was the guitar slinger for another Texas-based band. The Moving Sidewalks were active during the late '60s1967 to 1969, to be precisein Houston. The band's sound was heavily influenced by Jimi Hendrix
Group and many others. The future appeared bright. But it was not to be. In the summer of 1969, two members of the band were drafted into the army just prior to the release of their debut album, Flash (Tantara, 1969), and the band dissolved.
The Moving Sidewalks (Gibbons, Tom Moore on organ, bassist Don Summers and drummer Dan Mitchell) was a group that, for many, was lost in the sands of time and never to be heard again. That was, until it reunited and treated its fans to what one member of the audience termed "a minor miracle" for a one-time-only performance at New York City's B.B. King's Blues Club & Grill (actually a one of two-time-only performance, as the group will also play the 2013 Austin Psych Fest).
The band treated the middle-aged crowd in the packed-to-the-gills (the seats on the floor were removed to allow for a larger crowd) blues club to exactly what they came foran evening of fun, '60s-drenched rock with a sly nod to the economical and tasty guitar licks that Gibbons has used to drive ZZ Top for forty years. Up until the recent release of The Moving Sidewalks: The Complete Collection (Rockbeat Records, 2012), the entire recorded output of The Moving Sidewalks consisted only of the fifteen tracks available on the expanded reissue of Flash (Akarma Records, 2000).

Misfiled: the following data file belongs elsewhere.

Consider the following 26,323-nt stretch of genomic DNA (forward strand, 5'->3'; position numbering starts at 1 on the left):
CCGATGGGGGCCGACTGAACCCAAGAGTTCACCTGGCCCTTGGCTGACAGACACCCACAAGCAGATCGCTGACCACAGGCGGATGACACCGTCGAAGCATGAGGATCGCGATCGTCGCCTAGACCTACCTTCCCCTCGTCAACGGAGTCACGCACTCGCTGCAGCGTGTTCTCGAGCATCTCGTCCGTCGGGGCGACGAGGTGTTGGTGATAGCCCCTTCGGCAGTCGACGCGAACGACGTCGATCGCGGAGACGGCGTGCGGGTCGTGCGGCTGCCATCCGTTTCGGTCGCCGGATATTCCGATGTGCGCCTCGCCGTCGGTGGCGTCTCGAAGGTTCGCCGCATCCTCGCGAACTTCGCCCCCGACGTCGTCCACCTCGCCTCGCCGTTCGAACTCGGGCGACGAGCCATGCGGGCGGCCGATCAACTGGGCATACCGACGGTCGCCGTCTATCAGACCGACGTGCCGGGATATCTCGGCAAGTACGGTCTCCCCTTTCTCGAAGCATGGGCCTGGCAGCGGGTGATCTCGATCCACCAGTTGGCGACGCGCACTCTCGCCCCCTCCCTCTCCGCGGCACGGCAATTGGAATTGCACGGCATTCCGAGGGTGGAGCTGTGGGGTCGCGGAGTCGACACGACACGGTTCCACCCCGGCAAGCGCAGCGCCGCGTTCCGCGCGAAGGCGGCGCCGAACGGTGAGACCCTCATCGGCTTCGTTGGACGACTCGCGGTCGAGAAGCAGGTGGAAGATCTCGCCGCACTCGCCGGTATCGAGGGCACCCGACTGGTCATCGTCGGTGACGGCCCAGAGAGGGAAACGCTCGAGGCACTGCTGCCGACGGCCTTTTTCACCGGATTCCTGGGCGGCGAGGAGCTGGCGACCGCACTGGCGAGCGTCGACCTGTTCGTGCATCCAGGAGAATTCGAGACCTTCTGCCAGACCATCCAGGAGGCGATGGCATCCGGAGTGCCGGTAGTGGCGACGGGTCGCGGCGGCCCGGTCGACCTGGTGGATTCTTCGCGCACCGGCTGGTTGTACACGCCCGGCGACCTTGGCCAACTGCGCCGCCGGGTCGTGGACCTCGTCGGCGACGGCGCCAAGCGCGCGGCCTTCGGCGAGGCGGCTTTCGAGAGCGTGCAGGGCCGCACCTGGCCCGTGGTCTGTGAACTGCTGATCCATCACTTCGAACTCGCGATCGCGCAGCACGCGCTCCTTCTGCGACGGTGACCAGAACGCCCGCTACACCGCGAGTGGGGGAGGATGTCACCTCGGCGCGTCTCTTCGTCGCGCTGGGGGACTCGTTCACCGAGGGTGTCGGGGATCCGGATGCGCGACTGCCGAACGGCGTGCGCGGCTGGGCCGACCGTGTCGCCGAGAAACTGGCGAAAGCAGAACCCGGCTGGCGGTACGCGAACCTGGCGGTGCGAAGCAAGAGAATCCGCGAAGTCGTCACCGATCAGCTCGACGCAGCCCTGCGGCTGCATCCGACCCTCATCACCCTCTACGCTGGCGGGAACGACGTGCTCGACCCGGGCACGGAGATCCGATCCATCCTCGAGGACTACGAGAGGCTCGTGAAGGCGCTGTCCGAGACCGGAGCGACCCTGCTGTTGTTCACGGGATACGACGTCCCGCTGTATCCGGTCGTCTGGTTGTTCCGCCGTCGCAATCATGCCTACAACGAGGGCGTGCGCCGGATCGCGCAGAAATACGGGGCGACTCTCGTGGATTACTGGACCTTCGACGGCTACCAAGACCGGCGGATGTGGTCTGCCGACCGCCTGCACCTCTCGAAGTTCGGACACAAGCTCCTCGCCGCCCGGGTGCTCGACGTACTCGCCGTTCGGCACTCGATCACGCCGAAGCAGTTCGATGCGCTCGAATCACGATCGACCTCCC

On this evening, the band played seventeen songs. In addition to the legendary single, "99th Floor," (which gained fame through the Pebbles, Vol. 2 (Archive, 1979) series of '60s garage punk collections), the band played songs from Flash as well as covers of Jimi Hendrix ("Foxy Lady" and "Red House," after which Gibbons announced that "Jimi taught us half of what we know..."), Robert Petway ("Catfish Blues" into which the band weaved Hendrix's "If 6 Was 9"), The Troggs ("Wild Thing," leaning more on Hendrix' Monterey Pop Festival interpretation), Bo Diddley ("Before You Accuse Me") and The Beatles
(a slower, heavier, 1969 version of "I Wanna Hold Your Hand").
Following a nice, tight and energetic opening set by The Headless Horsemen, Gibbons and his cohorts appeared on stage. Gibbons leaned into the mic and quietly stated, "It's true; we're back!" The members of Moving Sidewalks then settled in behind their instruments and opened with the instrumental, "On The Green." The band then ripped through a set that included choice covers and the band's "You Make Me Shake," the trippy ballad "You Don't Know The Life," "What Are You Doing to Do," "Joe Blues" "PlutoSept. 31st," "No Good To Cry" and "Flashback."
Though clearly not ZZ Top, The Moving Sidewalks played a strong set of energetic rock 'n' roll. The band members and many of the fans in the crowd got a chance to relive their youth, hearkening back to a simpler time, and enjoy the music for what it isa magic potion that soothes the soul.
[Additional article contributions by Christine Connallon].